YellowKnife Bay - Page 9

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RJS


Posts: 125

Reply: 161



PostPosted: February 7, 2013 7:46 AM 


I would agree Winston, looks wet and certainly not powder. Therefore we may never know what's in this cement. As per JPL's quote on Feb 4th; "The mini drill test will use both the rotary and percussive actions of the drill to generate a ring of rock powder around a hole. This will allow for evaluation of the material to see if it behaves as a dry powder". suitable for processing by the rover's sample handling mechanisms.

Mizar


Posts: 692

Reply: 162



PostPosted: February 7, 2013 11:19 AM 

Some OT (needless to start a new thread yet) but this could be a big event. Could Curiosity act as a comet observatory?

[link]

LWS


Posts: 3062

Reply: 163



PostPosted: February 7, 2013 11:29 AM 

testing

LWS


Posts: 3062

Reply: 164



PostPosted: February 7, 2013 10:40 PM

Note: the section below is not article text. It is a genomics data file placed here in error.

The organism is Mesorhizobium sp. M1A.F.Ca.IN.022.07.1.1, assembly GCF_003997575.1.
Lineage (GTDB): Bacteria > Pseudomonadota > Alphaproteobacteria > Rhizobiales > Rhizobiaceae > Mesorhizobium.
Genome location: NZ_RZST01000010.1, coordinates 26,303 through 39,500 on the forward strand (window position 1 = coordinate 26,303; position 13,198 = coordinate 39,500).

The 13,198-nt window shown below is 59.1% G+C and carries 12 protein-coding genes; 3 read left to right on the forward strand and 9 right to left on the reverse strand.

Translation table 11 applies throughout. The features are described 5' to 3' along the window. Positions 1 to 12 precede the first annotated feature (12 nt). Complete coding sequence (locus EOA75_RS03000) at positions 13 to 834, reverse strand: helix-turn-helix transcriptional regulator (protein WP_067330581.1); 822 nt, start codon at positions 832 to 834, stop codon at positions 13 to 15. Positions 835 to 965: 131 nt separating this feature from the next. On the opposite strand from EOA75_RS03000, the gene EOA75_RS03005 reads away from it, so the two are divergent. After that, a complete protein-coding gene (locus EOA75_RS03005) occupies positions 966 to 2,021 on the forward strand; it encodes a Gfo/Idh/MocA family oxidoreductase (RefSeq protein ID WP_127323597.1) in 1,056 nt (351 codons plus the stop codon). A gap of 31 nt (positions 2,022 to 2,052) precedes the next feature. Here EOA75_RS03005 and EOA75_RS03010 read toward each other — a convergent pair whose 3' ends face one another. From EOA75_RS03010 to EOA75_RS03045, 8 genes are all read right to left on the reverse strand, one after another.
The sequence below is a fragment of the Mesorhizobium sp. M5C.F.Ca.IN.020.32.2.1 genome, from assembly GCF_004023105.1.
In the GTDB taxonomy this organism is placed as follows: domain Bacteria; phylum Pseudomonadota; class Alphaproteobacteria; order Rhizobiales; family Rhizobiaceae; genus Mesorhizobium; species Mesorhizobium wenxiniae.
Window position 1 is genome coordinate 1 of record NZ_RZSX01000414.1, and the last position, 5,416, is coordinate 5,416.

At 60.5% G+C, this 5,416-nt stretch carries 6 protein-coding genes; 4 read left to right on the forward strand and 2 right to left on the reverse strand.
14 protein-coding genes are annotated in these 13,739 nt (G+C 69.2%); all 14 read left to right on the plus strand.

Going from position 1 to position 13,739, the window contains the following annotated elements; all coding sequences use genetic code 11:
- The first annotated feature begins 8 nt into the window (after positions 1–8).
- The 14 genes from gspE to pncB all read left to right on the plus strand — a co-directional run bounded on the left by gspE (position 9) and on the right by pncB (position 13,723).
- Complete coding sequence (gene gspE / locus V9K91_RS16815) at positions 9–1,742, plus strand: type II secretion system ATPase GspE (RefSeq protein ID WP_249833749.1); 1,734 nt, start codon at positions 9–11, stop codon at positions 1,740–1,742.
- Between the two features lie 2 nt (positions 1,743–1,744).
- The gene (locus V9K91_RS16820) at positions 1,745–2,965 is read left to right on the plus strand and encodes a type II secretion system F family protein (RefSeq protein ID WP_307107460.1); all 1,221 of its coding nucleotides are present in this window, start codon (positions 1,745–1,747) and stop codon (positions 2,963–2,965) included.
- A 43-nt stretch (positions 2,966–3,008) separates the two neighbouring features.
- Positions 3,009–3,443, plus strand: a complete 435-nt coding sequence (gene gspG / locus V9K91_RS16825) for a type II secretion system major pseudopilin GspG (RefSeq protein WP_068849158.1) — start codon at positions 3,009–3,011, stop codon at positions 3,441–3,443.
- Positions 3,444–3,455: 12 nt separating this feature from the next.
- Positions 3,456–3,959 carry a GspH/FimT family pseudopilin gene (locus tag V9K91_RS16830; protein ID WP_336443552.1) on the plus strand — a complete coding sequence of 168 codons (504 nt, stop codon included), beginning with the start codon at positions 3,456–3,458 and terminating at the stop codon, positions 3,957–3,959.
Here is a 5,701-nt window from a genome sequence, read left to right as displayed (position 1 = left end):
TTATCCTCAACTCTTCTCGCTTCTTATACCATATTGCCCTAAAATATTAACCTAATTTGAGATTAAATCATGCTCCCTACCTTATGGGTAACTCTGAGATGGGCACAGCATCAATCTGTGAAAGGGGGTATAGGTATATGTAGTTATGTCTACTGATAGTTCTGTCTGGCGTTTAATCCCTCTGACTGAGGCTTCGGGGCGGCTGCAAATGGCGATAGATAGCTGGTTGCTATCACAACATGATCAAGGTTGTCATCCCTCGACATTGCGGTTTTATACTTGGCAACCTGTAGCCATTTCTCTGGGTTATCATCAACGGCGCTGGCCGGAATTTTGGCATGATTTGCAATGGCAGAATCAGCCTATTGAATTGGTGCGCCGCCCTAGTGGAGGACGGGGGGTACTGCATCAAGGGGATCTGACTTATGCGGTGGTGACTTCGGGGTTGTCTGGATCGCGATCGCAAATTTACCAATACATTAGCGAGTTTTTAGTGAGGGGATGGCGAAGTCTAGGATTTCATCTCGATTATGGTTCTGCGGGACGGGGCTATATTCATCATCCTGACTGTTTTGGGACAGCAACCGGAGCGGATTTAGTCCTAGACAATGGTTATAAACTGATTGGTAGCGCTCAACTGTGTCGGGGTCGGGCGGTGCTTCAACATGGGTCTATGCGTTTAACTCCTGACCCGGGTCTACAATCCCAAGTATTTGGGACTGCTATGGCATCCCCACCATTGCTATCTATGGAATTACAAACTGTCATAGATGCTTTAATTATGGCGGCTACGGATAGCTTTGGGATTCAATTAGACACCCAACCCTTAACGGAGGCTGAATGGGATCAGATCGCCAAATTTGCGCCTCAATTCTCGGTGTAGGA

test

Wildcat


Posts: xxx

Reply: 165



PostPosted: February 7, 2013 11:26 PM 

It reminds me of peat.

Also, not the Interesting larva-shaped rock:

John Henry Dough


Posts: xxx

Reply: 166



PostPosted: February 9, 2013 5:23 PM 

For the biggest part the ""lifers '' have went to sleep.
Not life as we have ever known it, but never the less Life.

:let the beat roll on.

MPJ


Posts: xxx

Reply: 167



PostPosted: February 10, 2013 7:01 AM 

John, not really sleeping but a little bored out for my part. At least certain visual observations in this rather boring landing site are quite promising but as long as the MSLers don't bother to use their assets properly this will stay a touristic geologic voyage as usual except Viking and Phoenix.
Meanwhile I would say nobody except a few hardcore "Martians" at NASA and eg UMSF would notice if the MSL would vanish for whatever reason. Confused

But we will stay tuned if there is something happening or wake up when the ExoMars program will start its missions on Mars. Smile

John Henry Dough


Posts: xxx

Reply: 168



PostPosted: February 10, 2013 7:35 PM 

Why are there so few of us?

I would love tyo hear your (or anyones) thoughts on

Quote"
are quite promising but as long as the MSLers don't bother to use their assets properly this will stay a touristic geologic voyage as usual except Viking and Phoenix